Why Augmented Reality (Not VR) Is Likely the Future

It's an enhanced view of the real world

Key Takeaways

  • Augmented reality headsets could soon overtake virtual reality only gear. 
  • Oppo recently announced an augmented reality device that’ll go on sale early next year. 
  • Google and Apple are also rumored to be working on their own versions of AR headsets. 
Person using AR glasses in an office in front of a laptop

AzmanL / Getty Images

Virtual reality is getting a lot of attention at the moment, but experts say that an upcoming generation of augmented reality (AR) headsets could be more useful. 

Oppo recently announced the Air Glass, an AR device that'll go on sale early next year. Google and Apple are also rumored to be working on their own versions of AR headsets. 

"AR brings in 3D, a captive experience, real-time interaction, and creative content like never before," Ranga Jagannath, an AR expert, told Lifewire in an email interview. "When people think of video games, for example, they think of entertainment, but the potential is far greater. Digital worlds have the power to simulate real-world environments and exceed the limits of reality to improve lives in many ways."

Your World, Enhanced

OPPO Air Glass with half-frame in silver


Oppo's Air Glass is an AR device slated to sell next year. The device has a Qualcomm Snapdragon 4100 processor and weighs about 1oz. The company claims it will last for 3 hours of active usage and 40 hours on standby. 

Oppo offers two frame designs, a silver half-frame and a black full-frame, and each is available in two sizes. The inside of the frame has a magnetic port that allows it to be attached to more conventional glasses.

Air Glass isn't the only AR system in town, of course.

Apple is reportedly working on augmented reality glasses that could be released early next year. The Apple glasses could cost as much as $3,000. In addition, Google may be working on a rival AR product. The company is actively hiring to create an "Augmented Reality OS" for an unspecified "innovative AR device." Magic Leap, arguably the first AR company, has recently focused on the enterprise market with its own system.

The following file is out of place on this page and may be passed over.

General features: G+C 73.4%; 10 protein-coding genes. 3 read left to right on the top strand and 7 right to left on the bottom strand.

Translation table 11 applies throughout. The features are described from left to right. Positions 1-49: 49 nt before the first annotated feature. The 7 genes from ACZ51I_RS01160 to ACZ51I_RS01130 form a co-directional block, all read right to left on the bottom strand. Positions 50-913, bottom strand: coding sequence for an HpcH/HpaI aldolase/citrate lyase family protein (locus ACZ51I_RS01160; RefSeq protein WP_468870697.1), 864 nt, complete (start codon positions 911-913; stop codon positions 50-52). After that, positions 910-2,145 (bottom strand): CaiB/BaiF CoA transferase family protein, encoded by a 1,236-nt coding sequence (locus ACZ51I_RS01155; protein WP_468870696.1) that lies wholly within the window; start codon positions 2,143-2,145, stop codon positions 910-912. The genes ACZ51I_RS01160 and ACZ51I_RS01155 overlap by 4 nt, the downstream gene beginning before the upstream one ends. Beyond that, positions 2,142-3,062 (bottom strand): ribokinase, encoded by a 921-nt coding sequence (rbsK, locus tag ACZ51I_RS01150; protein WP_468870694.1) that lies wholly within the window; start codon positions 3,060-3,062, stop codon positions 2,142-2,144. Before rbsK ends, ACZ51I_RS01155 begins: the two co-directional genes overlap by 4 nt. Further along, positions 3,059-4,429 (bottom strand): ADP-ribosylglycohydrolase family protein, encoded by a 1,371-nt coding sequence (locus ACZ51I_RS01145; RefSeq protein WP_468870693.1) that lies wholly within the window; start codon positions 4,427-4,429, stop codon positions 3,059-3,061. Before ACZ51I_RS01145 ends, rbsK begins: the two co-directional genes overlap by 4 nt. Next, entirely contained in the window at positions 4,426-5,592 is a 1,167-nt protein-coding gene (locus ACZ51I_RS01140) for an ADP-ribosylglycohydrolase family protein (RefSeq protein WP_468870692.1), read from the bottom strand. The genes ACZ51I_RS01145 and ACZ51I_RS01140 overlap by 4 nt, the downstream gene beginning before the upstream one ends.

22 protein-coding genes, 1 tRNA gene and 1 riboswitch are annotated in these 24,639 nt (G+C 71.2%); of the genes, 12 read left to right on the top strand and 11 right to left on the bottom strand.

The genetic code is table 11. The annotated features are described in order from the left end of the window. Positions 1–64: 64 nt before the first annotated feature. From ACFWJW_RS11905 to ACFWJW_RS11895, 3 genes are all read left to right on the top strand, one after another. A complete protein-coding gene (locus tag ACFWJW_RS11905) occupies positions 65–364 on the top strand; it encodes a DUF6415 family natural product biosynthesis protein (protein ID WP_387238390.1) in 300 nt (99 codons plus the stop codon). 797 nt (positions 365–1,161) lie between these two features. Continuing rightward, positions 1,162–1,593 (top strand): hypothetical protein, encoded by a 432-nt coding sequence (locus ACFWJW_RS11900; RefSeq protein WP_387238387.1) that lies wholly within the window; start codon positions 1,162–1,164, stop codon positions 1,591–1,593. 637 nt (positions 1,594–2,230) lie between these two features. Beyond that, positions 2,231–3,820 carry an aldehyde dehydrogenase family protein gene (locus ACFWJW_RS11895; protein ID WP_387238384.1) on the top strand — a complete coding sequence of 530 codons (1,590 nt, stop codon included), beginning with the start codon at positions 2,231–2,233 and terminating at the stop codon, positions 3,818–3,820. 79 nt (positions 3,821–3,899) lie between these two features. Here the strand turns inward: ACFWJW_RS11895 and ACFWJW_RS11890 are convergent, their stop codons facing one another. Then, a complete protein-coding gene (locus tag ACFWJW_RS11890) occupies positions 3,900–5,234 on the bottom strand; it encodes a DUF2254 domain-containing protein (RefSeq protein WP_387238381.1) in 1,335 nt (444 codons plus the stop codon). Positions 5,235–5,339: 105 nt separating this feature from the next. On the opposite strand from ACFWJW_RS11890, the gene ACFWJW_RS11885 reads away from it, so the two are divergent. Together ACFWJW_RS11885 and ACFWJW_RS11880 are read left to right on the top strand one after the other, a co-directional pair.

Shakespeare in 3D

Magic Leap AR system

Magic Leap

AR devices like these can be particularly useful in education. John Misak, a professor of humanities at the New York Institute of Technology, uses AR devices to teach 16th-century Shakespearean literature college students. 

"While Hamlet is ubiquitously listed as required reading at colleges and universities in the United States, for many students, reading complex Shakespearean English can seem like deciphering a tedious, ancient language," Misak told Lifewire in an email interview. 

To make the Bard more engaging, Misak worked closely with a colleague to develop the AR/3-D game Perchance, which immerses students in Shakespeare's Hamlet by enabling them to 'walk' around the castle where Hamlet meets his father's ghost.

"By focusing on specific elements of the play, particularly the scenes in which the ghost appears, students see what the character would see in that given moment," he said. "In experiencing the story firsthand, they can visualize key events while forging their own connections and memories with the play."

Current smartphones already offer a limited form of augmented reality by placing virtual objects on the screen and laying them over a picture of your environment. For example, AR allows consumers to see a product in 3D in their home, just as if they were in a store looking at it in real life. 

The company VNTANA creates software that uses AR so consumers can see how big the bag is or if the couch fits in their living room. 

"This gives them the confidence to buy, which has led to higher conversion rate, larger average cart size, and lower return rates," Ashley Crowder, the CEO of VNTANA, told Lifewire in an email interview. 

Augmented Reality will hit its stride when it can replace computers, phones, and other screens, trends expert Daniel Levine told Lifewire in an email interview. 

"Imagine just being able to throw up a screen in front of you anywhere you need one," Levine said. "To see directions laid on top of your environment, to bring up the name of an old acquaintance you randomly bump into, to watch a video while you wait for the dentist. The VR metaverse is cool and everything, but the near-future belongs to AR."

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